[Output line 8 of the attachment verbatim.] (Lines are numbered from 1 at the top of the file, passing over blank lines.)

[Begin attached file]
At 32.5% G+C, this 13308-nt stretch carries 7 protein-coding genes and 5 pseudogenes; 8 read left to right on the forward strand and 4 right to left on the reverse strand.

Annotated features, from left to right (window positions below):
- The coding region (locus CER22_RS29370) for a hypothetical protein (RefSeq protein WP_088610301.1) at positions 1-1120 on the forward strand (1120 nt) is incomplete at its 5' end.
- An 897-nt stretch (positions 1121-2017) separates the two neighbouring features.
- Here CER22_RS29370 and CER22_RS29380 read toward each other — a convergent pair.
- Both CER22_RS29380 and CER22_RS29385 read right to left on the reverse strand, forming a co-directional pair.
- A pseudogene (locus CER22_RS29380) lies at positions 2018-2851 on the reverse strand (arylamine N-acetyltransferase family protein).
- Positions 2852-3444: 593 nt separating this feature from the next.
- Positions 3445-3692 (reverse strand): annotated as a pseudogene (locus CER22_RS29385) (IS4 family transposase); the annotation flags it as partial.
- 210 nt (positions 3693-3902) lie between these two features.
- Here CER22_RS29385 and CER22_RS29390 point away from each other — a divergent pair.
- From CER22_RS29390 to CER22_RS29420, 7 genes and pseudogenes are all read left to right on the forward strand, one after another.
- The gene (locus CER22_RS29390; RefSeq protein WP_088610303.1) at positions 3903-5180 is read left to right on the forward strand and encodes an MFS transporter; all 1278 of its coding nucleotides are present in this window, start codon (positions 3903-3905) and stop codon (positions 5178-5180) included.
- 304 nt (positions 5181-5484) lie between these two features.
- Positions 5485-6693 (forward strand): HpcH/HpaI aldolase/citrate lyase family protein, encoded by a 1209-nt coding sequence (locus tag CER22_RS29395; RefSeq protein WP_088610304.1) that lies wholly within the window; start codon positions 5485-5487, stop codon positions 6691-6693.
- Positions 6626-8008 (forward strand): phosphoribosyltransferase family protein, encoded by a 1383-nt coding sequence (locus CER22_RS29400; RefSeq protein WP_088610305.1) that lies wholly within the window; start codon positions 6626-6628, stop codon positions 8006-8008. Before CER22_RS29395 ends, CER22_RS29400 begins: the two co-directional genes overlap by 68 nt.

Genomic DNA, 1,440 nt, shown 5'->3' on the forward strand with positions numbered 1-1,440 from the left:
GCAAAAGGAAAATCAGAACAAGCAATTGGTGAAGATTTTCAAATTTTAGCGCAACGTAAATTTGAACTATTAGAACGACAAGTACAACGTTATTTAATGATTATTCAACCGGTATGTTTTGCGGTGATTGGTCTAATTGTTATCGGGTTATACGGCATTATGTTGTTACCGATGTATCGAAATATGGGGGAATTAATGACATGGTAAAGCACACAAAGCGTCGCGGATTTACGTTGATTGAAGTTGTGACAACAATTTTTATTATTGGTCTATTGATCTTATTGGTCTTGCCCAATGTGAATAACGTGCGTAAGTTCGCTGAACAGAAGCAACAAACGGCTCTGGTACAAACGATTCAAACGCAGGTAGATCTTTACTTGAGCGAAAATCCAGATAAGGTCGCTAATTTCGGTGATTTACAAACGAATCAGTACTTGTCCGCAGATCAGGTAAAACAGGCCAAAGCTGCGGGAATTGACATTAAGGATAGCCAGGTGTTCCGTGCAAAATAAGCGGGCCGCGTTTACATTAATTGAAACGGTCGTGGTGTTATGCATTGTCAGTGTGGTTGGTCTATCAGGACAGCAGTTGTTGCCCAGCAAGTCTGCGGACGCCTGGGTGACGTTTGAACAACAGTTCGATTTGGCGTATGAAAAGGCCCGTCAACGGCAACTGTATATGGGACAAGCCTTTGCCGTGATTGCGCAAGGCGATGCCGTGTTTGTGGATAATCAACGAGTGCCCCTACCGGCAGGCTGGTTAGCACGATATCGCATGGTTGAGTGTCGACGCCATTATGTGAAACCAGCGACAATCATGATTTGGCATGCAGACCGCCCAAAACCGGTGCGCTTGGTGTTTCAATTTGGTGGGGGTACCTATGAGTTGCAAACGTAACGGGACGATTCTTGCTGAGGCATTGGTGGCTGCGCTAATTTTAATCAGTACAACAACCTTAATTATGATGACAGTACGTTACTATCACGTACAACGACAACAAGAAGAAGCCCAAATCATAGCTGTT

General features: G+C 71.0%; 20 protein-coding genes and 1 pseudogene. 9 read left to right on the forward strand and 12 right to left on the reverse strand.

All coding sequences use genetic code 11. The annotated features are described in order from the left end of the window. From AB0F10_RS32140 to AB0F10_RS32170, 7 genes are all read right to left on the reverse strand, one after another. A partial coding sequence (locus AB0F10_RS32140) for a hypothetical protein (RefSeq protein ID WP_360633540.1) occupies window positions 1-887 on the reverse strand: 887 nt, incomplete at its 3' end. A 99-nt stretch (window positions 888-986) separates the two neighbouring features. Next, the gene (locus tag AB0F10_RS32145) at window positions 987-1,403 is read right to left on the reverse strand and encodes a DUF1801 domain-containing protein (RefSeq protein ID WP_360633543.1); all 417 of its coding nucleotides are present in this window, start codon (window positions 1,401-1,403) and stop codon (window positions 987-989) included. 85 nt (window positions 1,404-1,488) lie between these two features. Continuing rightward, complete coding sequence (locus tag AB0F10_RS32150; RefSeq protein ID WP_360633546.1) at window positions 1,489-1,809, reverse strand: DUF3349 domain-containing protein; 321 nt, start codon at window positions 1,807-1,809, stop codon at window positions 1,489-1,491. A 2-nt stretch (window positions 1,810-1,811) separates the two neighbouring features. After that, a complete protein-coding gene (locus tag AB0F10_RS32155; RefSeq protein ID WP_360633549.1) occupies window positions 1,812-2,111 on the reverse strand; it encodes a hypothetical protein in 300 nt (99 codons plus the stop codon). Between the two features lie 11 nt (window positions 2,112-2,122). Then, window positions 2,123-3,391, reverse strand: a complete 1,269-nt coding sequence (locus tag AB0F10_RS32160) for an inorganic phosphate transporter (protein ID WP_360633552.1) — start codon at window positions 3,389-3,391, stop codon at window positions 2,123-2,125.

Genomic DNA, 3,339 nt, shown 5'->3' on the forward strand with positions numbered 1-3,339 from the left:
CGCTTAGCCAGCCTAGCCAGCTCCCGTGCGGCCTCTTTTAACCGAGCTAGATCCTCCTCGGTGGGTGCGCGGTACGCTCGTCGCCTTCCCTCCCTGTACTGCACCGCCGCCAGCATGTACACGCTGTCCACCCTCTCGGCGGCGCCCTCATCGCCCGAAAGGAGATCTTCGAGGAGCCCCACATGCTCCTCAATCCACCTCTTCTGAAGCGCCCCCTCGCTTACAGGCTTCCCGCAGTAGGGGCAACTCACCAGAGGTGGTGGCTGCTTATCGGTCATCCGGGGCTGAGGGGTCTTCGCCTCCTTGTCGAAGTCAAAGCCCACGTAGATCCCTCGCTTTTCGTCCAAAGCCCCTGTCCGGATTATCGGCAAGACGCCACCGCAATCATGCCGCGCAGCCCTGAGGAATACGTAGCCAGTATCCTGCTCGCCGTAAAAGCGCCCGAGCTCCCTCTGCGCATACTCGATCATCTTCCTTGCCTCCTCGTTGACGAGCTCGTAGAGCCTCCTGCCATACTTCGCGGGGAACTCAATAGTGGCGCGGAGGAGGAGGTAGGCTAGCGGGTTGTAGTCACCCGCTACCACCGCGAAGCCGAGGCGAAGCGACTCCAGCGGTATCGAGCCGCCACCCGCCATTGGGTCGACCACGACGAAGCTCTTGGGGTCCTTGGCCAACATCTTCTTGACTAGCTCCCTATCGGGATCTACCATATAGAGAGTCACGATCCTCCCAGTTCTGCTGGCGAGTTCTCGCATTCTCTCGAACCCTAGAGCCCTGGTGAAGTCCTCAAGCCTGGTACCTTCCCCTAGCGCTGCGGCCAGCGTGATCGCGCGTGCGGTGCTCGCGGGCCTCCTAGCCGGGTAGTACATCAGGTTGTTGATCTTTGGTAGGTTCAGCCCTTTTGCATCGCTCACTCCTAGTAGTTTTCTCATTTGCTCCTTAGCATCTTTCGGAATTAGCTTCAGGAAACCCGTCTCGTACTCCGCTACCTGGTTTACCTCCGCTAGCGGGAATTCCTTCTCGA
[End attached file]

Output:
- Positions 2852-3444: 593 nt separating this feature from the next.